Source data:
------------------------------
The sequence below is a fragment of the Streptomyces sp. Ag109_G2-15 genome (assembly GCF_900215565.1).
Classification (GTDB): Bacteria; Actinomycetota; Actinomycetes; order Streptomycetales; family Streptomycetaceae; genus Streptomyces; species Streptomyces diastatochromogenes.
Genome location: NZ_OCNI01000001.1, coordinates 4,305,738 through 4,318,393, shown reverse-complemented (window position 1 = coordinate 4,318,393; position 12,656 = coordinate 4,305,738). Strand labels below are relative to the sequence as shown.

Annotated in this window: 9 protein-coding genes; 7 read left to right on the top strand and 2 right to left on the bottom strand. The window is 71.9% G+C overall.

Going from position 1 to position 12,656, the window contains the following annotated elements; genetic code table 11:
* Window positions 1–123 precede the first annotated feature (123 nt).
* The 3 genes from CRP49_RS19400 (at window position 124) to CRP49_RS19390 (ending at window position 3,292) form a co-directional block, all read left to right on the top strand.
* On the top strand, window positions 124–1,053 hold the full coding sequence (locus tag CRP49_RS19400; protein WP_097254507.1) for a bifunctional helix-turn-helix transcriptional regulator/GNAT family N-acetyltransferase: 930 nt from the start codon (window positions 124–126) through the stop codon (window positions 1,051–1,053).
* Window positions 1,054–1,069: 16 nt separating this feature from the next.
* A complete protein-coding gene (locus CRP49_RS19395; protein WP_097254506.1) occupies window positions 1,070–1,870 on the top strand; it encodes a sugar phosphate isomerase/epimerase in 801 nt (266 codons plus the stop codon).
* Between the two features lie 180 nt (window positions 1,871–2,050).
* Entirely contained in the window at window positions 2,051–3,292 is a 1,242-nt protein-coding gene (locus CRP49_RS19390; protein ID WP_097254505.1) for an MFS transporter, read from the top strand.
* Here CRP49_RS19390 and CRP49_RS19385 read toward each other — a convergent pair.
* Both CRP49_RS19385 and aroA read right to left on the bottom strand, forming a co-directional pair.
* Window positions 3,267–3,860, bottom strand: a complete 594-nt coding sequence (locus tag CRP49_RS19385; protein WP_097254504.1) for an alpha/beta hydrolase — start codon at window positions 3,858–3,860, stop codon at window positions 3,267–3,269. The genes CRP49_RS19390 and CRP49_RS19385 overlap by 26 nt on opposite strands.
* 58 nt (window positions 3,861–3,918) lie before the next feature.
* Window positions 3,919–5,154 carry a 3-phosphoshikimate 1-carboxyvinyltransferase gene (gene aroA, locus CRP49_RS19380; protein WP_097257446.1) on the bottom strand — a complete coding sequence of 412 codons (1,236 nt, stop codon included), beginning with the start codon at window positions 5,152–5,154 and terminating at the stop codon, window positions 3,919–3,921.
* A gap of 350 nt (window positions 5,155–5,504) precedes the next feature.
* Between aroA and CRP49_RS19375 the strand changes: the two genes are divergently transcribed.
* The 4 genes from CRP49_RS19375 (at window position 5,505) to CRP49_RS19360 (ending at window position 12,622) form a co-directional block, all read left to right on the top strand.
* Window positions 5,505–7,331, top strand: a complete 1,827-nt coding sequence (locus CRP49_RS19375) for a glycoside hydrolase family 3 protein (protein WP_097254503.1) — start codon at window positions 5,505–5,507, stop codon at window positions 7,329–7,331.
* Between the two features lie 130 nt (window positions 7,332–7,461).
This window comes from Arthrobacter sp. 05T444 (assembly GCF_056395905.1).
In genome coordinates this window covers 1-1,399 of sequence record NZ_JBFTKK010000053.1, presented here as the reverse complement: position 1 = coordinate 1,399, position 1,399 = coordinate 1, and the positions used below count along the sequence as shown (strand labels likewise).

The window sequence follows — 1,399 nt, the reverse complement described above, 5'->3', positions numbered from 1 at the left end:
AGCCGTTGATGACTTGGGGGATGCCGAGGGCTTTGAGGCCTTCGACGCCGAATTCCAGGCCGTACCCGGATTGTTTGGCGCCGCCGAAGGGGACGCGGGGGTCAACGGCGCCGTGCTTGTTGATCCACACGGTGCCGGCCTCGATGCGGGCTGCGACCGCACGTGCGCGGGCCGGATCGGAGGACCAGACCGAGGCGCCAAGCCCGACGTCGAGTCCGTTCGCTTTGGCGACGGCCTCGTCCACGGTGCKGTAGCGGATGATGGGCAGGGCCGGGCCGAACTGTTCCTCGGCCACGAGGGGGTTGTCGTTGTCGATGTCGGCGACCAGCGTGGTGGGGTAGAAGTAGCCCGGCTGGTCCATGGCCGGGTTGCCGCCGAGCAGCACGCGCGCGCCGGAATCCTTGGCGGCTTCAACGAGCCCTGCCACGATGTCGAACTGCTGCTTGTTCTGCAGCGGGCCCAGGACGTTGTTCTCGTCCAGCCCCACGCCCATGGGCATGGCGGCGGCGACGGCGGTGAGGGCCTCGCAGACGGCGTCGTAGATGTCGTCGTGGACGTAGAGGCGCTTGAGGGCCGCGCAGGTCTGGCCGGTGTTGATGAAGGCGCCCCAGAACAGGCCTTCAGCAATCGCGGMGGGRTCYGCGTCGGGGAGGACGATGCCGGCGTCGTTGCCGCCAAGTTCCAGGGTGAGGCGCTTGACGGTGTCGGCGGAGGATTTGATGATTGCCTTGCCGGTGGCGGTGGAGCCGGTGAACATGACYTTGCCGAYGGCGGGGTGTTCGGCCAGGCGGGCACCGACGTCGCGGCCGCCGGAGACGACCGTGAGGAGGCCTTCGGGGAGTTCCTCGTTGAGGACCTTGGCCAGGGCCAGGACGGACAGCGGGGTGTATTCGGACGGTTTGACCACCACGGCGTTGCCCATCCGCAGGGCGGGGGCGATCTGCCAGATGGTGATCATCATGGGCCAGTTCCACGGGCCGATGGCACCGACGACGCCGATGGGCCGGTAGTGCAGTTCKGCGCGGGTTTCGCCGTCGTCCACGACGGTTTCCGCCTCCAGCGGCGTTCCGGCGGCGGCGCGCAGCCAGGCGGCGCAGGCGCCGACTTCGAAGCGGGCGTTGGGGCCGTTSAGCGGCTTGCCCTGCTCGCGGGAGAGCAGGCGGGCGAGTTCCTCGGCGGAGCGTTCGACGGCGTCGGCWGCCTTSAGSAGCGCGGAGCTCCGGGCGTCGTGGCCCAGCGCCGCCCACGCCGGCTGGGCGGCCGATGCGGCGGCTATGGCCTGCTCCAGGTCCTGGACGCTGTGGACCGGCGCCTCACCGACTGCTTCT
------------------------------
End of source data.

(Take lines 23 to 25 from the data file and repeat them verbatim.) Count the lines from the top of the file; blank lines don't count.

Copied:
This window comes from Arthrobacter sp. 05T444 (assembly GCF_056395905.1).
In genome coordinates this window covers 1-1,399 of sequence record NZ_JBFTKK010000053.1, presented here as the reverse complement: position 1 = coordinate 1,399, position 1,399 = coordinate 1, and the positions used below count along the sequence as shown (strand labels likewise).

The window sequence follows — 1,399 nt, the reverse complement described above, 5'->3', positions numbered from 1 at the left end: